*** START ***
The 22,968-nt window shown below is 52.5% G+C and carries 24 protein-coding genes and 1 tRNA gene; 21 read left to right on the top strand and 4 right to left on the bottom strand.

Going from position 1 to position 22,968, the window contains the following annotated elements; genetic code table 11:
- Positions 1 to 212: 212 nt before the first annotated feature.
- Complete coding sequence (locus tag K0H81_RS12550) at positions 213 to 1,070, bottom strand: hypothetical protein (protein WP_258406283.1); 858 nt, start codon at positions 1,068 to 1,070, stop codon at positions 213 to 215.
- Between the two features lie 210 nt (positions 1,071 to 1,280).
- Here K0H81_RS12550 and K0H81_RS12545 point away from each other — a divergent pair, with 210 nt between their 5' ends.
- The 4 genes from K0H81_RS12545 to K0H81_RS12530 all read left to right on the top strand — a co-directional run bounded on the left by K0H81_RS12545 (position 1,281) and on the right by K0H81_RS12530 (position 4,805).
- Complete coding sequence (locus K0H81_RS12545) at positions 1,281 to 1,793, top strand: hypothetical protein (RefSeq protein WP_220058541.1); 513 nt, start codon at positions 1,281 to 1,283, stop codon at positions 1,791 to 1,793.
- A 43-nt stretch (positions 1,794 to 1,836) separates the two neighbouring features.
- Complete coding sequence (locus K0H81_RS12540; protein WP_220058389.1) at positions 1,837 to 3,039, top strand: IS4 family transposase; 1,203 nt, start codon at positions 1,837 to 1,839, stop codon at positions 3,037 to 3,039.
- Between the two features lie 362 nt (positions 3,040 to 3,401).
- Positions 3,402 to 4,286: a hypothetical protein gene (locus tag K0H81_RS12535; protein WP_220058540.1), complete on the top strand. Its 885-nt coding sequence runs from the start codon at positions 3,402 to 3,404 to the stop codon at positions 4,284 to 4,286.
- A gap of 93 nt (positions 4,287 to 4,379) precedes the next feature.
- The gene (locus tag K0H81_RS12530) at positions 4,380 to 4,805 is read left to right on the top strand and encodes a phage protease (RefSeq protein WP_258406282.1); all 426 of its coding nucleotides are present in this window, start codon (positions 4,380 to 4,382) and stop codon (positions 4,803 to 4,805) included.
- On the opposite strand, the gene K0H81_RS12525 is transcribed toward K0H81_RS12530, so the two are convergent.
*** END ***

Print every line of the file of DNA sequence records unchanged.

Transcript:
The 22,968-nt window shown below is 52.5% G+C and carries 24 protein-coding genes and 1 tRNA gene; 21 read left to right on the top strand and 4 right to left on the bottom strand.

Going from position 1 to position 22,968, the window contains the following annotated elements; genetic code table 11:
- Positions 1 to 212: 212 nt before the first annotated feature.
- Complete coding sequence (locus tag K0H81_RS12550) at positions 213 to 1,070, bottom strand: hypothetical protein (protein WP_258406283.1); 858 nt, start codon at positions 1,068 to 1,070, stop codon at positions 213 to 215.
- Between the two features lie 210 nt (positions 1,071 to 1,280).
- Here K0H81_RS12550 and K0H81_RS12545 point away from each other — a divergent pair, with 210 nt between their 5' ends.
- The 4 genes from K0H81_RS12545 to K0H81_RS12530 all read left to right on the top strand — a co-directional run bounded on the left by K0H81_RS12545 (position 1,281) and on the right by K0H81_RS12530 (position 4,805).
- Complete coding sequence (locus K0H81_RS12545) at positions 1,281 to 1,793, top strand: hypothetical protein (RefSeq protein WP_220058541.1); 513 nt, start codon at positions 1,281 to 1,283, stop codon at positions 1,791 to 1,793.
- A 43-nt stretch (positions 1,794 to 1,836) separates the two neighbouring features.
- Complete coding sequence (locus K0H81_RS12540; protein WP_220058389.1) at positions 1,837 to 3,039, top strand: IS4 family transposase; 1,203 nt, start codon at positions 1,837 to 1,839, stop codon at positions 3,037 to 3,039.
- Between the two features lie 362 nt (positions 3,040 to 3,401).
- Positions 3,402 to 4,286: a hypothetical protein gene (locus tag K0H81_RS12535; protein WP_220058540.1), complete on the top strand. Its 885-nt coding sequence runs from the start codon at positions 3,402 to 3,404 to the stop codon at positions 4,284 to 4,286.
- A gap of 93 nt (positions 4,287 to 4,379) precedes the next feature.
- The gene (locus tag K0H81_RS12530) at positions 4,380 to 4,805 is read left to right on the top strand and encodes a phage protease (RefSeq protein WP_258406282.1); all 426 of its coding nucleotides are present in this window, start codon (positions 4,380 to 4,382) and stop codon (positions 4,803 to 4,805) included.
- On the opposite strand, the gene K0H81_RS12525 is transcribed toward K0H81_RS12530, so the two are convergent.